Whenever I mention
to people, they always say, "Oh, that's the show Daniel Radcliff got naked in, right?" To which I reply, "Yeah. It's a great play, actually."
The truth is, Peter Shaffer's
is an amazing play play; and not because we get to see people naked in it. It chronicles the story of one Alan Strang, who one night stabbed out the eyes of six horses at a stable where he worked. At the beginning of the play, there is no question as to whether or not he actually did it: it is a given. The question, rather, is why he did it; and that is exactly what we find out over the course of the narrative. The answer is at the same time disturbing and fascinating; and, as with most good plays, I had real trouble getting it out of my head for weeks afterwards. The other day, for instance, I was walking in the park with my family and we came across one of those carriage horses clopping along docilely by the side of the road. Even though this particular horse had nothing to do with the play, the first thing I thought of was one of Alan's lines. It startled me, to say the least, and it also speaks to how powerful this story actually is. Not only is it beautifully written, but it also has many beautiful challenges for actors.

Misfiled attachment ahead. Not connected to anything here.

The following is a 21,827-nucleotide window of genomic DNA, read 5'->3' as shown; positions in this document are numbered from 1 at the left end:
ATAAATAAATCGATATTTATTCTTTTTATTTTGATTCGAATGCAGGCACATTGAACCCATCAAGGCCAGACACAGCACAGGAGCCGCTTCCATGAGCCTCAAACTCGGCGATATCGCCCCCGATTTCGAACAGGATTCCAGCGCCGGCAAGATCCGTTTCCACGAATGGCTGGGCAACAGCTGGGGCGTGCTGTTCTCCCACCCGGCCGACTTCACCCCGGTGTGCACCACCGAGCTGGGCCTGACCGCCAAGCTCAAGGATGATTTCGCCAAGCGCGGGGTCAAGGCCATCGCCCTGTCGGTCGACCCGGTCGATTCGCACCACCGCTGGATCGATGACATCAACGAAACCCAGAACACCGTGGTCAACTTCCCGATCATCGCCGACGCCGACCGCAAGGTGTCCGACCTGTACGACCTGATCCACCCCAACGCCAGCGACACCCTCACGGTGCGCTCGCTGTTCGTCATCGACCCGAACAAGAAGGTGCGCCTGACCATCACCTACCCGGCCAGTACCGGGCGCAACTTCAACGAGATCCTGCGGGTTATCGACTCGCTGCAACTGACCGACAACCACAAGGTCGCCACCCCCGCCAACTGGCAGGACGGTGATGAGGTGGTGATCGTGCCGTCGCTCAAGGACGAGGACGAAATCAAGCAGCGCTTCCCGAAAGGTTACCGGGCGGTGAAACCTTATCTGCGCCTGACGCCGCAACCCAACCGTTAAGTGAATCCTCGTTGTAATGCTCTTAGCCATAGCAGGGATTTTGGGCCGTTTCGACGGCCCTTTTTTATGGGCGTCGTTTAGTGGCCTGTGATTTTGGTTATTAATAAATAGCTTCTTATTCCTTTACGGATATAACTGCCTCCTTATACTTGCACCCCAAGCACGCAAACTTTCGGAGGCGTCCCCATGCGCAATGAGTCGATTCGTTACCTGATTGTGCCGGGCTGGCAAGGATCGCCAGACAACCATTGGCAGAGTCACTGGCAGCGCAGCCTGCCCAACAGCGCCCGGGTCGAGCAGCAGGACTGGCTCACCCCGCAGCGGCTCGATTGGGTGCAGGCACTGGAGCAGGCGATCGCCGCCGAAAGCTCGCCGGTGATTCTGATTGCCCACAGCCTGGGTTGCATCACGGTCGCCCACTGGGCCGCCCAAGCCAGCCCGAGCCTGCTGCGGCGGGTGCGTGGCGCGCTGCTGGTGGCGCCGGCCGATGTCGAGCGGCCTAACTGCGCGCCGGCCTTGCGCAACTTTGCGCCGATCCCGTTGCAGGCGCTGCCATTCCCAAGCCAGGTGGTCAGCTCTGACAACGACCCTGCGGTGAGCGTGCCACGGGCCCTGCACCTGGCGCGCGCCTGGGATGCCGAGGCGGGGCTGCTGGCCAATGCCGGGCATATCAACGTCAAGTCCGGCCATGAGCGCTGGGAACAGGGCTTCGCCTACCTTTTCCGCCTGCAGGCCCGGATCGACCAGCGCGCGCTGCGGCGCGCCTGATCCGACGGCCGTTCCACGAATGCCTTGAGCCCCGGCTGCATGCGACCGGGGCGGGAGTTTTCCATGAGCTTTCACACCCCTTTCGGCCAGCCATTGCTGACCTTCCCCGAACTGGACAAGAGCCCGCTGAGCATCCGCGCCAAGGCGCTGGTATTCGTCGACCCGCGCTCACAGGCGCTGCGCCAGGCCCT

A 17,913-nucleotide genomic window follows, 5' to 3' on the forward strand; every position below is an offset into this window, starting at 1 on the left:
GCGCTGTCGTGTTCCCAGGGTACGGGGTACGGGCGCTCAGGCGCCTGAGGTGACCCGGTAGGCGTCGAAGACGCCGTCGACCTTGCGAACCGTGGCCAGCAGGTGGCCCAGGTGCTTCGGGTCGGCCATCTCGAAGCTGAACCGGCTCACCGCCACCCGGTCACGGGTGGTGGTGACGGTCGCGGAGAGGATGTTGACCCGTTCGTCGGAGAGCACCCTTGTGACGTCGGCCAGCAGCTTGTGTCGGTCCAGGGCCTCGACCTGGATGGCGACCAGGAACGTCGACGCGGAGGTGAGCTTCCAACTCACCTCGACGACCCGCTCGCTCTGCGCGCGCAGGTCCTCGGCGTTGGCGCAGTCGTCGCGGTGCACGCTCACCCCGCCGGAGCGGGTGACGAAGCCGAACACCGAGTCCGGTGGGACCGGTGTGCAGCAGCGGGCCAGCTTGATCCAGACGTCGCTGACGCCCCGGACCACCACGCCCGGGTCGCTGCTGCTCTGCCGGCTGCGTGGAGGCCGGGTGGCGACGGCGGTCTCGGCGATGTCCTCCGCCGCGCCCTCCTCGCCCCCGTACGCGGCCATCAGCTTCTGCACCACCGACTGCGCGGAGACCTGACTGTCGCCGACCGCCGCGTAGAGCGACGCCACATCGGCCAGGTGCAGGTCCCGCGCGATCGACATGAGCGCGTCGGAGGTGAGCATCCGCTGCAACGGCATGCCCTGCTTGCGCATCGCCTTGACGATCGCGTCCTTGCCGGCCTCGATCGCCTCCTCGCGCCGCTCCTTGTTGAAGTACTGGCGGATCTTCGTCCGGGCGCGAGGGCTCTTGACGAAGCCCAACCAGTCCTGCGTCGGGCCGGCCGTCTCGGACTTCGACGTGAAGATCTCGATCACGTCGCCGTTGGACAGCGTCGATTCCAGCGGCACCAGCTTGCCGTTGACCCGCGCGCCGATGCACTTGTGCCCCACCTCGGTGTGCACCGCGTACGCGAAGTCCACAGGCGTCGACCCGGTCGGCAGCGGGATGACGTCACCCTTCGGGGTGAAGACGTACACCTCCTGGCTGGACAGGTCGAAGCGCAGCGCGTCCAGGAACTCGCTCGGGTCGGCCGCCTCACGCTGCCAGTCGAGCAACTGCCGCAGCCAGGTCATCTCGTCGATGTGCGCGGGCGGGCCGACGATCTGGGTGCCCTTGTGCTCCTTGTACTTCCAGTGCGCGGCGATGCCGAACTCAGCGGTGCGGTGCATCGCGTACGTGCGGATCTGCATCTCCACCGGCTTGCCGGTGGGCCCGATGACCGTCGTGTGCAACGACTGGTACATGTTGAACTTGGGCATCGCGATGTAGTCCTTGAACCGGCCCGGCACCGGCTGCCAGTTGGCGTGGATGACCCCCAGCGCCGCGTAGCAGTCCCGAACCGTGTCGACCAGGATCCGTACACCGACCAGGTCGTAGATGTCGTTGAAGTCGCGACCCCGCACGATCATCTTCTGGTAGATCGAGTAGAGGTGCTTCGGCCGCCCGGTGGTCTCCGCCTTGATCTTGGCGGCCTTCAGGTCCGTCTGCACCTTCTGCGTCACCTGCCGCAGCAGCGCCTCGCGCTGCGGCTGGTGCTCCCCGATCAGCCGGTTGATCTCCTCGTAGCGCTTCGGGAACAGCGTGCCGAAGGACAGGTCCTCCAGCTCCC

Alan of course is the play's (main) male lead, and he is the character who most actors would absolutely love to play. He is meaty and fascinating; and these qualities go beyond the main crux of the narrative. Why, for example, does he answer his psychiatrist, Dystart's, opening questions with jingles from commercials? Why not just stay silent? Why exactly does he finally decide to speak? Dystart also offers really interesting questions; as do the rest of the characters in the play. Even the more "minor" ones have fascinating behavior for enterprising actors to sink their teeth into; and the issues the play raises about life and passion are also really interesting.
. Its appeal goes far beyond seeing people naked onstage, though for some reason that always is a big draw for audiences. Peter Shaffer provides actors and audiences alike with an amazing play to read, act in, or see. Whichever one you choose, the story is equally rewarding. It might stick in your head, it might give you nightmares, it might make you turn right back to the first page when you finish and read it all over again. Whatever it does to you, it will affect you in some way or ther; and that's the most wonderful thing plays can ever do.